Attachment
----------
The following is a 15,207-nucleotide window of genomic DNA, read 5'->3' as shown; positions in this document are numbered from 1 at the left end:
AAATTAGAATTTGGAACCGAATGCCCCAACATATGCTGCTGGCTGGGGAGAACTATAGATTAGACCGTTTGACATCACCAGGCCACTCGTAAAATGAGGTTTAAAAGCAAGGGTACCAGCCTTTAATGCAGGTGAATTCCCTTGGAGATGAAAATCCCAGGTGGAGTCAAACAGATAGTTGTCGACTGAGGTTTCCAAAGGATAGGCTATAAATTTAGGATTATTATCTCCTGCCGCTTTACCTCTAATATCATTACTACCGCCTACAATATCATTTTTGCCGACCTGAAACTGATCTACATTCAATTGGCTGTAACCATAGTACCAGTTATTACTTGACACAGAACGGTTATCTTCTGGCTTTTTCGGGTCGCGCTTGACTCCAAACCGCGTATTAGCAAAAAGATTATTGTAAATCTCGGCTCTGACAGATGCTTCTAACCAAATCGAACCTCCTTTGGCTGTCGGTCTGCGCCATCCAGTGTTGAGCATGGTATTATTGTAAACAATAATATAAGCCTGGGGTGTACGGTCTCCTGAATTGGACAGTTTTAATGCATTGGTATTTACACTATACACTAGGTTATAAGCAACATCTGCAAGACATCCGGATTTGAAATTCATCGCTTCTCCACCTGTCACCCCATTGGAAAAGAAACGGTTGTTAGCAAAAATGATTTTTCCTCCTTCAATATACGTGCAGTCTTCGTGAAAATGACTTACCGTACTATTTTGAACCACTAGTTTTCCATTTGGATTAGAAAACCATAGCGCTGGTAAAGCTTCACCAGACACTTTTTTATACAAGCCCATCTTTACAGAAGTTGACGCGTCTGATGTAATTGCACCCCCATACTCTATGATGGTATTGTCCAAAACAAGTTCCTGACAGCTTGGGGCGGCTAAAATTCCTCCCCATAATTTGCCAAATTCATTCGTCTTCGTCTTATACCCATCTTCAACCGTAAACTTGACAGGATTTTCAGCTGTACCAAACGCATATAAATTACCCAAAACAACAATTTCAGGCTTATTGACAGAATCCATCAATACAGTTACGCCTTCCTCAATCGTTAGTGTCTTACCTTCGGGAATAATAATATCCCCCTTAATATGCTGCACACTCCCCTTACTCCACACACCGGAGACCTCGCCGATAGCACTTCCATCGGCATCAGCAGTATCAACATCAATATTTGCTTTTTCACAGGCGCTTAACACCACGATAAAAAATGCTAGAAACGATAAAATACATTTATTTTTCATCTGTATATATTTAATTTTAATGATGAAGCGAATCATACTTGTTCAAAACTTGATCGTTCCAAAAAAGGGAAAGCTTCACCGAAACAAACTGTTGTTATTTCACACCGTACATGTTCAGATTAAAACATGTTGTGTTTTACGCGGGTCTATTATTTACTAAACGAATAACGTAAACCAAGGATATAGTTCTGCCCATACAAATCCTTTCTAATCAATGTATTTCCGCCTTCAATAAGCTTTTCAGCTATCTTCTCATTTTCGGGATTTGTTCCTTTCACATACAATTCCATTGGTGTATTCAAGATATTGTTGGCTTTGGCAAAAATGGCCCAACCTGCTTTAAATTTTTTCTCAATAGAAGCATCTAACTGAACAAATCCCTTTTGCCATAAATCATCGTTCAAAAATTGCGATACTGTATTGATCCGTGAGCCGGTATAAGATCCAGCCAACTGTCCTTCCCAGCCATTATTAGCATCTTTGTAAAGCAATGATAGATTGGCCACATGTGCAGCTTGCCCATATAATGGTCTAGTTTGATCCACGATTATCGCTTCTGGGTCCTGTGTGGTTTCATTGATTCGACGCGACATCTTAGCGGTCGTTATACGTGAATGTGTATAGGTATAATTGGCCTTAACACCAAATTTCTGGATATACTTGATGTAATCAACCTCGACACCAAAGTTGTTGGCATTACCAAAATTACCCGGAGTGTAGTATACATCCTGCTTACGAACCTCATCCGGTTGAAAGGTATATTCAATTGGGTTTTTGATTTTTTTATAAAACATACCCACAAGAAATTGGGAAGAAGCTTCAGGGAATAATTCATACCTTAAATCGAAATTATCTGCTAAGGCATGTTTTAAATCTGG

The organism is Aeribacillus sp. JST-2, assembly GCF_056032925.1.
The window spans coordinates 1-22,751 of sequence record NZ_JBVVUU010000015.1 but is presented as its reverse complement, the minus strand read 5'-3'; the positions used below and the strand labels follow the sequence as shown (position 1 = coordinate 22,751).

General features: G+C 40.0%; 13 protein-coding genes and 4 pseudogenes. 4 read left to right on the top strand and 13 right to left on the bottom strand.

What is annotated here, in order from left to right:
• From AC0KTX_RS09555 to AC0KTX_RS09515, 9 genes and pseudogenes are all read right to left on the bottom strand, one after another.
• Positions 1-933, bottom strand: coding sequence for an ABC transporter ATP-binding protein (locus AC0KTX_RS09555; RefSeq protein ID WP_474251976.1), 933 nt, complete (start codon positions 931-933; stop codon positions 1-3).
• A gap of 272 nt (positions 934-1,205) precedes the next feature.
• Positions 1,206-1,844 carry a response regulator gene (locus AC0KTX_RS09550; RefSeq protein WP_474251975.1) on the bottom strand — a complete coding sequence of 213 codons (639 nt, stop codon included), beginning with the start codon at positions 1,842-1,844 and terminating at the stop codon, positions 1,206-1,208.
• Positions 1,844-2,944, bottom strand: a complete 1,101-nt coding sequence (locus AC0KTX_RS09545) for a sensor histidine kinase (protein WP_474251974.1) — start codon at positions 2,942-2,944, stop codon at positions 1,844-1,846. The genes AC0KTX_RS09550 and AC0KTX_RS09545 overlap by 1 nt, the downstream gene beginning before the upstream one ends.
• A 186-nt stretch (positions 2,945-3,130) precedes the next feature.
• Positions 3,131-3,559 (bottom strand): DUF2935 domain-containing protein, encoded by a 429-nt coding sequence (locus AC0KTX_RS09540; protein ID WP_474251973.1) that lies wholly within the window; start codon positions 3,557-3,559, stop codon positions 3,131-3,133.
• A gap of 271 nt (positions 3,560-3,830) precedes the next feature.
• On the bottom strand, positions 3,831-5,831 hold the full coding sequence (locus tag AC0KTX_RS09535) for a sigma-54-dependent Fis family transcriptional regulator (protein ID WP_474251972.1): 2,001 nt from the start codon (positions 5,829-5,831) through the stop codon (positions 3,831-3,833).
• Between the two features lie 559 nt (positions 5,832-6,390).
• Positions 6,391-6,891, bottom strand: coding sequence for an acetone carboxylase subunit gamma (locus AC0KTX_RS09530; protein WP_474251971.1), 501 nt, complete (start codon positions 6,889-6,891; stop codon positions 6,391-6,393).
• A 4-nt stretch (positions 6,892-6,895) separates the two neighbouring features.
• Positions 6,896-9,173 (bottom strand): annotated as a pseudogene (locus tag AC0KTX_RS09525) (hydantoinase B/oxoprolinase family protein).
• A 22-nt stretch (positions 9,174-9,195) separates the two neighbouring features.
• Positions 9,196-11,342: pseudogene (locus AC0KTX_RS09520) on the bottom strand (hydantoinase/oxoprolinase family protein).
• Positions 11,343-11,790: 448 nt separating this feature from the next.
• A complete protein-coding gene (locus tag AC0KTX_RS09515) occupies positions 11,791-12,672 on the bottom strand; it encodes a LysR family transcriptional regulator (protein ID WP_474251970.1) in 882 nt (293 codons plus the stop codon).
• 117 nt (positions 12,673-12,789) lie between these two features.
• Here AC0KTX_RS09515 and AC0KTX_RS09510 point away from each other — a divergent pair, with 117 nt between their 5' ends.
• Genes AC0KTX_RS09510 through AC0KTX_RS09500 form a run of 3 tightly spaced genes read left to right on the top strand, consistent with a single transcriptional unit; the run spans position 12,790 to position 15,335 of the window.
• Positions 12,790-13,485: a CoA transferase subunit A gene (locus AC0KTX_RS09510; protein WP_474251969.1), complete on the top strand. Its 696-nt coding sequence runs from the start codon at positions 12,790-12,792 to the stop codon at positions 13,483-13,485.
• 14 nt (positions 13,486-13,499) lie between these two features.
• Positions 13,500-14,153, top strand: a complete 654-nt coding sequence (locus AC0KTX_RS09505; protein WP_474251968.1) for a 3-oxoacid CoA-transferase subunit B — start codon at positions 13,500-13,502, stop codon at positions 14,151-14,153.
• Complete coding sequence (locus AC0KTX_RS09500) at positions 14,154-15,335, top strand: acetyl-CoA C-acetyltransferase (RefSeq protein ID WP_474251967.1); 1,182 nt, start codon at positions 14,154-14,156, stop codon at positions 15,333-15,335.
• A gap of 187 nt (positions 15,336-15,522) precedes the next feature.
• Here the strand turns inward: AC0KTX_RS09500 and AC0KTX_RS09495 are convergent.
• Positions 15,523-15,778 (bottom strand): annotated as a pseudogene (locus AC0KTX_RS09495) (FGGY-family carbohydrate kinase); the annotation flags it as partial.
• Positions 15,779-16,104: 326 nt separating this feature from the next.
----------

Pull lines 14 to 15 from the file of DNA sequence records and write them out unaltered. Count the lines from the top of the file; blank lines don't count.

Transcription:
• A gap of 271 nt (positions 3,560-3,830) precedes the next feature.
• On the bottom strand, positions 3,831-5,831 hold the full coding sequence (locus tag AC0KTX_RS09535) for a sigma-54-dependent Fis family transcriptional regulator (protein ID WP_474251972.1): 2,001 nt from the start codon (positions 5,829-5,831) through the stop codon (positions 3,831-3,833).